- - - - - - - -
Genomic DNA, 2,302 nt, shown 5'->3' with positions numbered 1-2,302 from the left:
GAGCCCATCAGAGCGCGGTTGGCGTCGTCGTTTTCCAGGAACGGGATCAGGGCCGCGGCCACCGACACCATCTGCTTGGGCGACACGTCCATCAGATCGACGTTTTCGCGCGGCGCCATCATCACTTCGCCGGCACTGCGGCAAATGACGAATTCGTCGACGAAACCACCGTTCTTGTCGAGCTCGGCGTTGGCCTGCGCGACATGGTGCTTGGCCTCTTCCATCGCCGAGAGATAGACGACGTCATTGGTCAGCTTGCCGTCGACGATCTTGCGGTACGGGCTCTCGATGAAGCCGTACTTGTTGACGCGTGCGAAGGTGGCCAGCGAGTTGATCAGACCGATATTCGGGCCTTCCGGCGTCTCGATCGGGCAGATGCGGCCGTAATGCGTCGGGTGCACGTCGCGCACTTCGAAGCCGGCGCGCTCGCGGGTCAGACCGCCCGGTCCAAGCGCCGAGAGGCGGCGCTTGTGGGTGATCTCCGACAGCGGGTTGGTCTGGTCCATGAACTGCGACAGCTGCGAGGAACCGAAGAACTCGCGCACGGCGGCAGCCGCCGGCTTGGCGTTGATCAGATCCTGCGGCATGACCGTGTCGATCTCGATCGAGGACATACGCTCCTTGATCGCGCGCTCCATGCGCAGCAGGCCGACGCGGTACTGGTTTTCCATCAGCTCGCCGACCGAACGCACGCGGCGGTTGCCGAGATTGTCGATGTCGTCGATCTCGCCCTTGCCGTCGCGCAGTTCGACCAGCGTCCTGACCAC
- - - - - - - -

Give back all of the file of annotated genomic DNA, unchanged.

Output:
Genomic DNA, 2,302 nt, shown 5'->3' with positions numbered 1-2,302 from the left:
GAGCCCATCAGAGCGCGGTTGGCGTCGTCGTTTTCCAGGAACGGGATCAGGGCCGCGGCCACCGACACCATCTGCTTGGGCGACACGTCCATCAGATCGACGTTTTCGCGCGGCGCCATCATCACTTCGCCGGCACTGCGGCAAATGACGAATTCGTCGACGAAACCACCGTTCTTGTCGAGCTCGGCGTTGGCCTGCGCGACATGGTGCTTGGCCTCTTCCATCGCCGAGAGATAGACGACGTCATTGGTCAGCTTGCCGTCGACGATCTTGCGGTACGGGCTCTCGATGAAGCCGTACTTGTTGACGCGTGCGAAGGTGGCCAGCGAGTTGATCAGACCGATATTCGGGCCTTCCGGCGTCTCGATCGGGCAGATGCGGCCGTAATGCGTCGGGTGCACGTCGCGCACTTCGAAGCCGGCGCGCTCGCGGGTCAGACCGCCCGGTCCAAGCGCCGAGAGGCGGCGCTTGTGGGTGATCTCCGACAGCGGGTTGGTCTGGTCCATGAACTGCGACAGCTGCGAGGAACCGAAGAACTCGCGCACGGCGGCAGCCGCCGGCTTGGCGTTGATCAGATCCTGCGGCATGACCGTGTCGATCTCGATCGAGGACATACGCTCCTTGATCGCGCGCTCCATGCGCAGCAGGCCGACGCGGTACTGGTTTTCCATCAGCTCGCCGACCGAACGCACGCGGCGGTTGCCGAGATTGTCGATGTCGTCGATCTCGCCCTTGCCGTCGCGCAGTTCGACCAGCGTCCTGACCAC